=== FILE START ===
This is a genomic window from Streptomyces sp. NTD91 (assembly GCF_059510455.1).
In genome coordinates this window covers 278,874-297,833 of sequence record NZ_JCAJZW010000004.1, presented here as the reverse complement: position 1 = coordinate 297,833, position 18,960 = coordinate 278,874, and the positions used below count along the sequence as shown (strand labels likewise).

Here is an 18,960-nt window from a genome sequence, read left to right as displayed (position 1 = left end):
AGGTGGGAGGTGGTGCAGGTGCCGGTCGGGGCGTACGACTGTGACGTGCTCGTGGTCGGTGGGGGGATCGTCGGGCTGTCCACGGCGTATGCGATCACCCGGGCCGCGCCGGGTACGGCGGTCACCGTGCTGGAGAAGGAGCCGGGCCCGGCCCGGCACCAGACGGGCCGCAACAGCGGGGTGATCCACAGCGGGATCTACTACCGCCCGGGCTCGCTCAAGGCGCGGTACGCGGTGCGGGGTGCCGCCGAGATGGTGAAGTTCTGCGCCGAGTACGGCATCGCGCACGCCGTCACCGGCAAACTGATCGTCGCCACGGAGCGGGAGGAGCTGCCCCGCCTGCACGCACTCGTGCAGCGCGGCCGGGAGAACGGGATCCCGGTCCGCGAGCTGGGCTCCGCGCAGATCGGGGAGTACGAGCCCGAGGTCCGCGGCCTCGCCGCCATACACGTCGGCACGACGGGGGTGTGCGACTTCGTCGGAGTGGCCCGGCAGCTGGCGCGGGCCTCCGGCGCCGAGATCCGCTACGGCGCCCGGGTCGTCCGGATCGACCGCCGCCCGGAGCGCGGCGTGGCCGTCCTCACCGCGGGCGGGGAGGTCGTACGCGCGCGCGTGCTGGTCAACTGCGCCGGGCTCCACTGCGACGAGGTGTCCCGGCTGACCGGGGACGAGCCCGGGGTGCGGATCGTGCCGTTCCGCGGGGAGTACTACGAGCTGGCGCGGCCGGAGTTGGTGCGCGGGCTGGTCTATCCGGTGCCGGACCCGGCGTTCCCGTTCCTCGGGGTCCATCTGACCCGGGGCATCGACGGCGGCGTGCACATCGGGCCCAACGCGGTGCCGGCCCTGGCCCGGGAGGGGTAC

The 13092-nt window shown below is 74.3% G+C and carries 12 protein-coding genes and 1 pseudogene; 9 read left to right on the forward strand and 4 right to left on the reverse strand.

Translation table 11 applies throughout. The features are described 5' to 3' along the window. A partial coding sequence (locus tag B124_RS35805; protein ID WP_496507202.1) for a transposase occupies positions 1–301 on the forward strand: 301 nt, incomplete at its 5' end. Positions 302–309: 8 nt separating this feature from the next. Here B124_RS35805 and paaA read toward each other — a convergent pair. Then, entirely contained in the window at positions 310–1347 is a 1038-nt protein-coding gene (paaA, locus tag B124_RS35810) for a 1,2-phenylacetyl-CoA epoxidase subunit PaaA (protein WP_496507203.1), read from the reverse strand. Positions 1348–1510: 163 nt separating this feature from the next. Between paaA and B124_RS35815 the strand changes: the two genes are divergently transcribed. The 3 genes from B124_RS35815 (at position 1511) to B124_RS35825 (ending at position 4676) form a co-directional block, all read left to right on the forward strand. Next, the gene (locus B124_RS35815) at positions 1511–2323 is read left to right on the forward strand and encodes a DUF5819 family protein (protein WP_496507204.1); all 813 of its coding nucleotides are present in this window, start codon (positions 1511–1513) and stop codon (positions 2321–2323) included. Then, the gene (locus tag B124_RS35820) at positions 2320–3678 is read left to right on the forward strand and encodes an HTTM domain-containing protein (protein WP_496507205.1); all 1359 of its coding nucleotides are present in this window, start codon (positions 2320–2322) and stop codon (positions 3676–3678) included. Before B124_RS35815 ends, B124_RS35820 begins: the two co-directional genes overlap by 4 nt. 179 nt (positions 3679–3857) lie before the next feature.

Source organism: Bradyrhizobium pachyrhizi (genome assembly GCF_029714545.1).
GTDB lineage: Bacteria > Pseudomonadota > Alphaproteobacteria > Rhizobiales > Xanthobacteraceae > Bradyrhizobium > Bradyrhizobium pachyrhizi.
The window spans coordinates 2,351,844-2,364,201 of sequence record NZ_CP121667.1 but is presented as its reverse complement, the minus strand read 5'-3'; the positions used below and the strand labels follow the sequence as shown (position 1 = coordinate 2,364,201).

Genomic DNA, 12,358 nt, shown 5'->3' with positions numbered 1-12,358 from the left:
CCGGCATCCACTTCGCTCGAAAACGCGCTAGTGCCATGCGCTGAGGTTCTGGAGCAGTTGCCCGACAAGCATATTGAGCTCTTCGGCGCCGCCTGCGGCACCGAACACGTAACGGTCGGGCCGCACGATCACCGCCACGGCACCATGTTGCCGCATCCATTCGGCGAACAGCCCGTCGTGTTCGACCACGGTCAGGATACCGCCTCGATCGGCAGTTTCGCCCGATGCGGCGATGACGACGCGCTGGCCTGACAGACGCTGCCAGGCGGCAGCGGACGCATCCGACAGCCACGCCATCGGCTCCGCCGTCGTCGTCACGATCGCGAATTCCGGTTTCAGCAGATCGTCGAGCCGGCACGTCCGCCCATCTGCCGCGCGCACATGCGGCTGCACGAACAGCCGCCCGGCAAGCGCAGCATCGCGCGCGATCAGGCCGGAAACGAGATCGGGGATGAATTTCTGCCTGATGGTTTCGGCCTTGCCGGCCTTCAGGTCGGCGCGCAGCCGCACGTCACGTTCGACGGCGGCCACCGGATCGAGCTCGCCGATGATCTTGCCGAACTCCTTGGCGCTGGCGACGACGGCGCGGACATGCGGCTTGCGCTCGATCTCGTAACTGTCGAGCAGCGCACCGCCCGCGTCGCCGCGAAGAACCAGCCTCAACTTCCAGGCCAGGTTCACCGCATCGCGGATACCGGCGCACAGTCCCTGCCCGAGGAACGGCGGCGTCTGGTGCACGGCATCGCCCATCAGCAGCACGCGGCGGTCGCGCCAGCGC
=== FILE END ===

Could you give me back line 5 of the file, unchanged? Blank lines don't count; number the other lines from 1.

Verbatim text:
The 13092-nt window shown below is 74.3% G+C and carries 12 protein-coding genes and 1 pseudogene; 9 read left to right on the forward strand and 4 right to left on the reverse strand.